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Electing to challenge fine in court

Explains what may happen if the person chooses to have the fine or infringement notice dealt with in the Magistrates’ Court.

When a person may go to a Magistrates’ Court hearing about their infringement

An adult who has been fined may have the matter dealt with in open court if:

  • they want to challenge the circumstances of the fine
  • the agency that issued the fine prefers the matter be dealt with in court
  • (for a traffic offence) the person who got the fine was not the person who was driving the vehicle at the time the offence happened
  • the Director of Fines Victoria ('director') cancels enforcement of the fine and the agency wants to pursue the matter
  • special circumstances may apply to their situation
  • they have been arrested by the sheriff and have been bailed to appear in the Magistrates’ Court (see Enforcement), or
  • the director refuses to enforce the fine because they believe that the matter would be best dealt with in court.

See ss. 17, 18, 25, 40—Infringements Act 2006 (Vic) and ss. 20, 21, 38—Fines Reform Act 2014 (Vic).

Agency may refer a fine to court

The agency always has discretion about whether to issue a fine or to charge a person with an offence and have it heard before the Magistrates' Court.

They can also choose to withdraw an infringement notice and refer the matter to the Magistrates' Court if the fine has not been paid. The agency can do this:

  • at any time before registering the fine with the director, or
  • before the time limit expires for starting court proceedings (usually 12 months from date of offence).

Sometimes the agency may choose to do this when a person seeks an internal review of their infringement, but they may also decide to take this action if the person has accrued a large number of unpaid fines from that agency.

See ss. 17, 40—Infringements Act 2006 (Vic) and s.7—Criminal Procedure Act 2009 (Vic).

Risk of electing to attend court instead of paying the fine

The person will have the opportunity to tell their side of the story in court, and the magistrate will ask about the person's financial circumstances and will take these into account when deciding what fine to give. However, they may risk having to pay more. This is particularly risky if they elect a court hearing after receiving the infringement or reminder notice when additional costs are minimal.

See Court costs.

Depending on the kind of offence, they may also be found guilty and convicted by the court. This conviction may have consequences later when the person applies for a job or visa.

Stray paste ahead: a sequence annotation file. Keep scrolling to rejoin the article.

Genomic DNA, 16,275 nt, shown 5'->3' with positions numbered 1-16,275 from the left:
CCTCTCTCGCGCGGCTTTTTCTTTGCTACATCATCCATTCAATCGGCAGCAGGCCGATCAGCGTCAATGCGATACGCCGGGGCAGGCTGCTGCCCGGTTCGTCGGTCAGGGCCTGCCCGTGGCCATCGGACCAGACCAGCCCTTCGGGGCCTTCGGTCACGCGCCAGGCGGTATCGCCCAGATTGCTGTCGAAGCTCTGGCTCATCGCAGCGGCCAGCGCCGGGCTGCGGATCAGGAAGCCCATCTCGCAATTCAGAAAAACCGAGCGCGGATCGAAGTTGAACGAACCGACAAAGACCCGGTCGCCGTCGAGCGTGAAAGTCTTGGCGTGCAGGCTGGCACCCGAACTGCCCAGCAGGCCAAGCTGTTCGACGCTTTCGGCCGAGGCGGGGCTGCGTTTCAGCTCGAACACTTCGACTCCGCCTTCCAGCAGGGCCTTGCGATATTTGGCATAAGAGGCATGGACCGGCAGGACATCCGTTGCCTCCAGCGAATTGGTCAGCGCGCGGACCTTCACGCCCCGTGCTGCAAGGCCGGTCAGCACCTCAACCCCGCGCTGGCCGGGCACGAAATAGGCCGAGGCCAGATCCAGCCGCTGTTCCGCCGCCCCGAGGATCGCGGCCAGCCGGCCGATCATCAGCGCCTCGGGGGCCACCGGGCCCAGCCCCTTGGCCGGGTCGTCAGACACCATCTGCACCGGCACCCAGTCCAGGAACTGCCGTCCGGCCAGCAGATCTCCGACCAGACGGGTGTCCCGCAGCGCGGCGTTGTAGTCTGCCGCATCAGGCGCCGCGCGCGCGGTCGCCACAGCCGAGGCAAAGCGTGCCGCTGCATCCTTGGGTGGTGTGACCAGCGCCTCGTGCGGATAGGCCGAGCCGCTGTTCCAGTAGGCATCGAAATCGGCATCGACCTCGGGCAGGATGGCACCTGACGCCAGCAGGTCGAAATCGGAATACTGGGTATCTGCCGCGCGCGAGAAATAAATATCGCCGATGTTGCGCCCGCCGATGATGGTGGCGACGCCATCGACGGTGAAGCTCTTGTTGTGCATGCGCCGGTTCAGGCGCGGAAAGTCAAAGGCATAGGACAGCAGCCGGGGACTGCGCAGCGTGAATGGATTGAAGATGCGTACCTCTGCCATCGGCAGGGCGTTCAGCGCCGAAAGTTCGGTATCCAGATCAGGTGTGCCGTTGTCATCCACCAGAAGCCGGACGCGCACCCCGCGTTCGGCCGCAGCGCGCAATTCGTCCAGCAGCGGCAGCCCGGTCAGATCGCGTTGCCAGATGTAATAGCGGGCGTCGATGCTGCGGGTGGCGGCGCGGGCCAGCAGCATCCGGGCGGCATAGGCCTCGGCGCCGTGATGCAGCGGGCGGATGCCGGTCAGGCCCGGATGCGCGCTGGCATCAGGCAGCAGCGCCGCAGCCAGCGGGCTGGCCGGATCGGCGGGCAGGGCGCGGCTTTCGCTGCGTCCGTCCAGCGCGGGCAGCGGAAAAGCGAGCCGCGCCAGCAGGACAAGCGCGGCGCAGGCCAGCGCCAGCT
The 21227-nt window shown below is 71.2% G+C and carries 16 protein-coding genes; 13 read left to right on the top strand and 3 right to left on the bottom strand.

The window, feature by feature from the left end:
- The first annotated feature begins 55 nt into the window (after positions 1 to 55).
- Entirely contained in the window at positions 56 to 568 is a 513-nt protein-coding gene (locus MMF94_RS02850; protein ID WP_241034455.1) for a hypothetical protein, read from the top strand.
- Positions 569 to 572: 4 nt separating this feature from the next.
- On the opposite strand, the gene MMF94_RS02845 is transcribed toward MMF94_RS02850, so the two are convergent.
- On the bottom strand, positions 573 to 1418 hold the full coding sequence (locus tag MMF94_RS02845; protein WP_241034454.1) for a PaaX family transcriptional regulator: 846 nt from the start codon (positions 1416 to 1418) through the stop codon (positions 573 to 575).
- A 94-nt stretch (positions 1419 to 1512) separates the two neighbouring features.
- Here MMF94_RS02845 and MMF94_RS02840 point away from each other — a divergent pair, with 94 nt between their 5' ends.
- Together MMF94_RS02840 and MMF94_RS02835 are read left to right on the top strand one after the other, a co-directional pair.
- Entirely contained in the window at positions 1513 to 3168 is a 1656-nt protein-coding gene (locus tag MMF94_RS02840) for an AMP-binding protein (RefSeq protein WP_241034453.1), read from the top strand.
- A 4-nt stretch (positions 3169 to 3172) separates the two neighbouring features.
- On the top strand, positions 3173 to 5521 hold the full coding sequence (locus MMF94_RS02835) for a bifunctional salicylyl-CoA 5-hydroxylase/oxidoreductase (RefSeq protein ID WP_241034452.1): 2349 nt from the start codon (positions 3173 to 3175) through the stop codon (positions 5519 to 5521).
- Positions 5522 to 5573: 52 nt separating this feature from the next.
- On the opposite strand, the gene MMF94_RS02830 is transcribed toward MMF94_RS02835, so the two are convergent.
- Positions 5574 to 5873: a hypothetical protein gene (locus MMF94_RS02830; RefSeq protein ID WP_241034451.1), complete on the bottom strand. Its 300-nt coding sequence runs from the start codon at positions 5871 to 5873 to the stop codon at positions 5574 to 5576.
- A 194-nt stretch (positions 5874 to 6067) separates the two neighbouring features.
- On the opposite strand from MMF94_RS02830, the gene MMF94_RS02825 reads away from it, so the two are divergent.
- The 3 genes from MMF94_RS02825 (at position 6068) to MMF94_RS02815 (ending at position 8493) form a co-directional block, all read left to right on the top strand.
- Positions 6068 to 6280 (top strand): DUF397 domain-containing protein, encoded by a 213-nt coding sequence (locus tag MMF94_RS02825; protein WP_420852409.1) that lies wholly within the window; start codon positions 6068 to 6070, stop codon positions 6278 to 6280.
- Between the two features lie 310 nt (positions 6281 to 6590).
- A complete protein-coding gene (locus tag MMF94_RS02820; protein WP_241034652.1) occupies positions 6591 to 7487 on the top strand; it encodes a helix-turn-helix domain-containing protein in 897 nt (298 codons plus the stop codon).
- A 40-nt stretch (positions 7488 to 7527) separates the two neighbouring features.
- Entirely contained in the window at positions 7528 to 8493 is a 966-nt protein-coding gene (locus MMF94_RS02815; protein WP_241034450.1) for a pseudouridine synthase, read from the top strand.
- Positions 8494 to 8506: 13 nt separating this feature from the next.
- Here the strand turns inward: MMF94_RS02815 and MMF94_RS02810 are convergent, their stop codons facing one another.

What might happen in court

If the matter is heard in the Magistrates’ Court the person who has been fined will have the opportunity to tell their story.

If the court finds the person guilty they will take their financial and other circumstances into consideration when making the decision.

Adjourned undertaking

It is common practice in the special circumstances list for the magistrate to place the person on an adjourned undertaking (a legal promise). If this is done, the person will probably be asked to promise:

  • to be of good behaviour
  • not to reoffend, and
  • to comply with any treatment that they are having.

If they are adjourned on an undertaking the person will be asked to come back to court at a later date so that the magistrate can see if they have kept their promise. The court will make a final decision at the later court hearing and the magistrate will consider how well the person has kept their promise when they are making the decision.

The court may also:

  • cancel fine and all additional statutory costs and penalties
  • make a finding that the person was not guilty.

If part of the fine has been paid

The fine amount must either be refunded or placed in consolidated funds until the outcome of the Magistrates' Court hearing.

Drug/drink driving or excessive speed fines

Fines for excessive speed, drug driving and drink driving are Infringement Convictions. If the person wants to avoid a conviction they must object to the infringement notice or, in the case of an excessive speed infringement, give a statement under section 84BE to an enforcement official.

If this objection is accepted, the infringement conviction is withdrawn and the person is issued with a charge and summons. This is the only process that allows the matter to be heard in court.

See Objecting to an infringement conviction.

More information


Infringements Act 2006 (Vic)

  • s. 16—person may elect to have the matter heard in the court or the Children’s Court
  • s. 17—enforcement agency can refer matter to court or Children's Court
  • s. 18—withdrawal of infringement notice
  • s. 25—internal review by agency, may decide to withdraw fine and refer matter to court
  • s. 40—decision to court to court

See Infringements Act 2006 (Vic).

Civil Procedure Act 2009 (Vic)

  • s. 7—time limits for filing a charge sheet

See Criminal Procedure Act 2009 (Vic).

Fines Reform Act 2014 (Vic)

  • s. 20—director may decide that enforcement of the fine is not appropriate
  • s. 21—enforcement agency may prosecute or withdraw infringement notice
  • s. 38—enforcement agency must withdraw fine if director serves enforcement cancellation (and option to commence proceeding in court)

See Fines Reform Act 2014 (Vic).

Magistrates’ Court Act 1989 (Vic)

See Magistrates' Court Act 1989 (Vic).

Sentencing Act 1991 (Vic)

See Sentencing Act 1991 (Vic)—Cancellation or suspension of driver licence.